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Broncos hope it's finally their turn to end Colts' mastery

INDIANAPOLIS -- The Denver Broncos have pulled out their old script this week.

Stop Peyton Manning. Contain Indianapolis' Pro Bowl receiving tandem. Plug holes against a strong Colts feature back.

Forgive Denver if the mere mention of Manning and the Colts rekindles some horrible images: Marvin Harrison getting up between two Broncos defenders and sprinting for a touchdown; back-to-back playoff routs; even Mike Vanderjagt's two field goals in a snowstorm.

All the Broncos really want is another chance at their nemesis.

"When I got here, that was the first question I was asked, 'Do you think you were drafted to stop Peyton Manning?' " Denver cornerback Domonique Foxworth said. "Whether I was or I wasn't, it's important. That's why we're all here, to knock off the champs."

Foxworth, a third-year player, has been around long enough to understand.

Sunday marks the seventh time under Tony Dungy that the Colts (3-0) have faced Denver. The scoreboard reads Colts 4, Broncos 2, although the last Denver win in 2004 was tainted by Indy's decision to yank the starters after one series.

A third straight 3-0 start and a league-best 17-2 September record under Dungy has the Colts recognizing the advantages of a quick start.

"We've had some great games with Denver over the years, and the key has always been who gets off to a good start and gets a good running game going," Dungy said. "Usually, whoever starts best wins."

So in an effort to change the ending, Denver (2-1) is bringing a new cast to the RCA Dome.

Quarterback Jay Cutler has taken over at quarterback and returns to his home state, and the site where he won a high school football championship, albeit with a sore ankle.

Denver also added Travis Henry, who ran for more than 200 yards in two games against the Colts last year while playing with Tennessee.

Ex-Colts receiver Brandon Stokley has given his new team, the Broncos, the maturity, hands and route-running skills that made him a fan favorite in Indy. Not to mention some much-needed insight into the Colts' inner workings.

It's the fourth straight week Indy has faced a former player, and Stokley expects Manning to make some adjustments.

"He guards his signals pretty closely, he doesn't want those to get out," Stokley said. "They've got signals for everything, though, and he'll change them up if he thinks somebody hears them on TV. So, I'm sure they'll have a few wrinkles in their game plan."

Defensively, the Broncos (2-1) are struggling for answers.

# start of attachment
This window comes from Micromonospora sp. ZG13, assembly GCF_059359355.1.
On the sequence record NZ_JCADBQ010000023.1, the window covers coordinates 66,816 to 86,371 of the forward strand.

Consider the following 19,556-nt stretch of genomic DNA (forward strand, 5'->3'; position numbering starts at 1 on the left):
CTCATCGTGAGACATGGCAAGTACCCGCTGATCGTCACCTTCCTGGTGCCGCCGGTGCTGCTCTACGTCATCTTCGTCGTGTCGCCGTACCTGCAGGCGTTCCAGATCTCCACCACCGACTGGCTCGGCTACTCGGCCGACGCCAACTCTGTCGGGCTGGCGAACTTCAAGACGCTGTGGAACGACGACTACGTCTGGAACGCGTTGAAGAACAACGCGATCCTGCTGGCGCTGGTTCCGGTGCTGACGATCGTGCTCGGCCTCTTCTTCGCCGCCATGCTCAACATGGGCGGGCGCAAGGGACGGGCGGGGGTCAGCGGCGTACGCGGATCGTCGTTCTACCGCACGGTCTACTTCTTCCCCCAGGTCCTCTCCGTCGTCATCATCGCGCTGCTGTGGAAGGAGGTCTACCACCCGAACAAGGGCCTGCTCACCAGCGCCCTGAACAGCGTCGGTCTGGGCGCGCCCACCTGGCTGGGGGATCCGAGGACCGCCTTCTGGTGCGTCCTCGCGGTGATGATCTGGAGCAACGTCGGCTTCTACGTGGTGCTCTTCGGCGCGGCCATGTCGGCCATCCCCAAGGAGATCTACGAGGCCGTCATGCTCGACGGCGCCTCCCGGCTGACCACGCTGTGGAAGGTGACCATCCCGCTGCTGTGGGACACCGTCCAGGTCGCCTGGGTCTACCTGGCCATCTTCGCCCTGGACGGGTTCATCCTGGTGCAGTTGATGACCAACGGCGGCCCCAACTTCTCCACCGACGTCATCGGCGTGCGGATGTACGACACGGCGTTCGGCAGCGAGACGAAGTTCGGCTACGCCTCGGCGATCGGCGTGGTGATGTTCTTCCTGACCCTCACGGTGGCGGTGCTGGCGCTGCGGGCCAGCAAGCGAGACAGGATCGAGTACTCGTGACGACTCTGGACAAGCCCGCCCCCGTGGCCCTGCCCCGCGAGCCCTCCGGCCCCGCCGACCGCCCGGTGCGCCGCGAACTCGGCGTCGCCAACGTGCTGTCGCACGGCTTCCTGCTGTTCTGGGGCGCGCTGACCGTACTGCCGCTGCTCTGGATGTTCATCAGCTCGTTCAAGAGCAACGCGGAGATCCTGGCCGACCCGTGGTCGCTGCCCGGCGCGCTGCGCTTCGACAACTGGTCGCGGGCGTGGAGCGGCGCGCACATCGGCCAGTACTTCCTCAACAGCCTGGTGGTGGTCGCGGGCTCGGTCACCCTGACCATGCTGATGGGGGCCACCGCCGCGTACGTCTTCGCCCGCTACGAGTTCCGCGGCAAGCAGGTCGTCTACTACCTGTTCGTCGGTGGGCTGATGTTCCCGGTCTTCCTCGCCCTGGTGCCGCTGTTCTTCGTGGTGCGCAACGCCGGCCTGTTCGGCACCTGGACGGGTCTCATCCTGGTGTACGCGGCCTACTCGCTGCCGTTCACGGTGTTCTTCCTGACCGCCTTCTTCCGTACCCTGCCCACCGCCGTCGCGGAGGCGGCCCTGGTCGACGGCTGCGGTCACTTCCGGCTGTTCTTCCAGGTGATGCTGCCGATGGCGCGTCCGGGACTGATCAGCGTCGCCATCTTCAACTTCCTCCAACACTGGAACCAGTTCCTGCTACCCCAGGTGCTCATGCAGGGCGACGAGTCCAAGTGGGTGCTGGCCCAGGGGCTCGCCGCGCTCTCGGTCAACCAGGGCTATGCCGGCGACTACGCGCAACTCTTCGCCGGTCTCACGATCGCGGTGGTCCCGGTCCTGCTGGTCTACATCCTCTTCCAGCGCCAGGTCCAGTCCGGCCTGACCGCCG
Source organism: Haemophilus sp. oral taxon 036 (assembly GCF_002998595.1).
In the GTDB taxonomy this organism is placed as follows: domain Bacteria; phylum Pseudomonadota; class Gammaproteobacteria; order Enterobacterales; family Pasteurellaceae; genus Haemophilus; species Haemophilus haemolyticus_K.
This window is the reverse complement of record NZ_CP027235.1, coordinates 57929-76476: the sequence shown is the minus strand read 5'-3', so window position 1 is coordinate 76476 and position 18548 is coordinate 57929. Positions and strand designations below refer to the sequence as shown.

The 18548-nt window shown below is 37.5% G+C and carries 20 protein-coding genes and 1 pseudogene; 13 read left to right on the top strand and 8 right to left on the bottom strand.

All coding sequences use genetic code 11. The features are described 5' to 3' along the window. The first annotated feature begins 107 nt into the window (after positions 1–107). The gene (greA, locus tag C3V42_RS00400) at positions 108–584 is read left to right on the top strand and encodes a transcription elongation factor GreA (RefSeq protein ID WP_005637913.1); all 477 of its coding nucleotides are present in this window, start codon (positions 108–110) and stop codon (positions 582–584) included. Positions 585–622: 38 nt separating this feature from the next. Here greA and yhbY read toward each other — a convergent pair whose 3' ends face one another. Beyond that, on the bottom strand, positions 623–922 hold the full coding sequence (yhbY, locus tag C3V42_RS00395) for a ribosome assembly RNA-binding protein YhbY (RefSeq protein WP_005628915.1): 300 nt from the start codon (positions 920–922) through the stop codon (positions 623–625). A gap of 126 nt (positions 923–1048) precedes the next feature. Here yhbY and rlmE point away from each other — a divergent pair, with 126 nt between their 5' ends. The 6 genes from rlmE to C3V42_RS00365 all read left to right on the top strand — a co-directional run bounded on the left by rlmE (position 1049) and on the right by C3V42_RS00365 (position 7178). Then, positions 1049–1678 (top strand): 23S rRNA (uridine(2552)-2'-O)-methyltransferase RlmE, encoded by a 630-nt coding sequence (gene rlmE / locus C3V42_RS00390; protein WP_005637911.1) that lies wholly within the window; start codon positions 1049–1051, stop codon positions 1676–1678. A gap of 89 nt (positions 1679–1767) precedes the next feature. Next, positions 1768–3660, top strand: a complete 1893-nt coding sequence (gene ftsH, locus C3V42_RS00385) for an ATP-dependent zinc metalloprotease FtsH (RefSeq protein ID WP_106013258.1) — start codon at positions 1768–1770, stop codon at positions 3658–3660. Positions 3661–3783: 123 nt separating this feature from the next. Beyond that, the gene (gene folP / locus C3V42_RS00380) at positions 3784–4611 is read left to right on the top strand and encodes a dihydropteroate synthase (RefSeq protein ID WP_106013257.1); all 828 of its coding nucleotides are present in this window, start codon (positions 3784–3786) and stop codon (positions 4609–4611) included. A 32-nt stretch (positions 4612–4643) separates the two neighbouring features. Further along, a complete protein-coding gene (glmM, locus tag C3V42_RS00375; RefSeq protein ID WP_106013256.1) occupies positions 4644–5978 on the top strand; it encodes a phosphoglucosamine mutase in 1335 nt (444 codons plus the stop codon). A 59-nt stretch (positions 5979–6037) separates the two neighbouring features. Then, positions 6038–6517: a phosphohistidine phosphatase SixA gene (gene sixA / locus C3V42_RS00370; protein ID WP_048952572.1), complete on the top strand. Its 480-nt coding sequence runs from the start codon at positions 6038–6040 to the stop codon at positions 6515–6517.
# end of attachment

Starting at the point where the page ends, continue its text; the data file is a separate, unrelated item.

They have yielded 166 yards rushing per game to the likes of Buffalo, Oakland and Jacksonville, a task that could become more complicated if safety John Lynch (groin) cannot play. If Lynch is out, Foxworth would likely take Lynch's spot.

And while run defense is the obvious weakness, All-Pro cornerback Champ Bailey figures Manning will still throw his share of passes against a team he's torched for nearly 1,800 yards and 12 touchdowns in seven games. Manning's passer ratings were higher than 138 in each of the last two Denver games, when the Colts scored a total of 83 points.

"They're definitely going to throw the ball, but they obviously have a good running back and we haven't stopped the run all year," Bailey said. "So I know they're going to do that. ... One thing about him (Manning), he'll exploit you if you mess up and we don't need that."

The Colts, meanwhile, return to the RCA Dome where they haven't lost in the regular season since Dec. 18, 2005 and are on the verge of tying a club record with their 11th straight regular season home win.

Indy also has a new wrinkle. Its revamped defense has allowed a paltry 3.7 yards per carry this season, a major improvement over last year's 5.3 mark, and is allowing nearly five points fewer per game.

That's still not good enough for the Colts.

"I think our run defense is definitely getting better," Freeney said. "We've really tried to focus on consistency, and that's something we've been doing every day since training camp."

While Indy believes Denver will provide a tough test for its new tough, physical style, the Broncos realize they must follow the script.

Or suffer an old fate.

"They're the best pass offense in the league, maybe ever," Foxworth said. "They've broken a lot of records. ... We feel like we have the best pass defense, so we're looking forward to matching up."

Copyright 2007 by The Associated Press

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